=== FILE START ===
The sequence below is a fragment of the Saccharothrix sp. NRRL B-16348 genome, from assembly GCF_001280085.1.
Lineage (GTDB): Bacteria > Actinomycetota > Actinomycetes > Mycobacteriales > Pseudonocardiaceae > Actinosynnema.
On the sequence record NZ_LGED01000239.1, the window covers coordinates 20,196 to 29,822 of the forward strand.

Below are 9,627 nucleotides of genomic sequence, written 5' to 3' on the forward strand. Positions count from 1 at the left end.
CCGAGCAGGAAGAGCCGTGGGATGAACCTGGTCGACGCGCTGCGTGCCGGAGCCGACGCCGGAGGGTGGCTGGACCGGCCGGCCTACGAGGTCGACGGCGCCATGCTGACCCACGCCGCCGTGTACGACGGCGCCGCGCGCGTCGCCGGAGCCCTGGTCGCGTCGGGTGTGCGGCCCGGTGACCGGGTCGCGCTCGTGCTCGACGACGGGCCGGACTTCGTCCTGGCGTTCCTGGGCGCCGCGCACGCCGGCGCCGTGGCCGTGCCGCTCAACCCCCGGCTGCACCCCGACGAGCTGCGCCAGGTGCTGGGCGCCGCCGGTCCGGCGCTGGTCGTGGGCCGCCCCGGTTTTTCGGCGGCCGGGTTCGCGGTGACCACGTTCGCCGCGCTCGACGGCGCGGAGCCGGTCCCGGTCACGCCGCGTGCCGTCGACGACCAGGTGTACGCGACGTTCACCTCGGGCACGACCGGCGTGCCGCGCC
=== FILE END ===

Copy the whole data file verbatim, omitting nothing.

The sequence below is a fragment of the Saccharothrix sp. NRRL B-16348 genome, from assembly GCF_001280085.1.
Lineage (GTDB): Bacteria > Actinomycetota > Actinomycetes > Mycobacteriales > Pseudonocardiaceae > Actinosynnema.
On the sequence record NZ_LGED01000239.1, the window covers coordinates 20,196 to 29,822 of the forward strand.

Below are 9,627 nucleotides of genomic sequence, written 5' to 3' on the forward strand. Positions count from 1 at the left end.
CCGAGCAGGAAGAGCCGTGGGATGAACCTGGTCGACGCGCTGCGTGCCGGAGCCGACGCCGGAGGGTGGCTGGACCGGCCGGCCTACGAGGTCGACGGCGCCATGCTGACCCACGCCGCCGTGTACGACGGCGCCGCGCGCGTCGCCGGAGCCCTGGTCGCGTCGGGTGTGCGGCCCGGTGACCGGGTCGCGCTCGTGCTCGACGACGGGCCGGACTTCGTCCTGGCGTTCCTGGGCGCCGCGCACGCCGGCGCCGTGGCCGTGCCGCTCAACCCCCGGCTGCACCCCGACGAGCTGCGCCAGGTGCTGGGCGCCGCCGGTCCGGCGCTGGTCGTGGGCCGCCCCGGTTTTTCGGCGGCCGGGTTCGCGGTGACCACGTTCGCCGCGCTCGACGGCGCGGAGCCGGTCCCGGTCACGCCGCGTGCCGTCGACGACCAGGTGTACGCGACGTTCACCTCGGGCACGACCGGCGTGCCGCGCC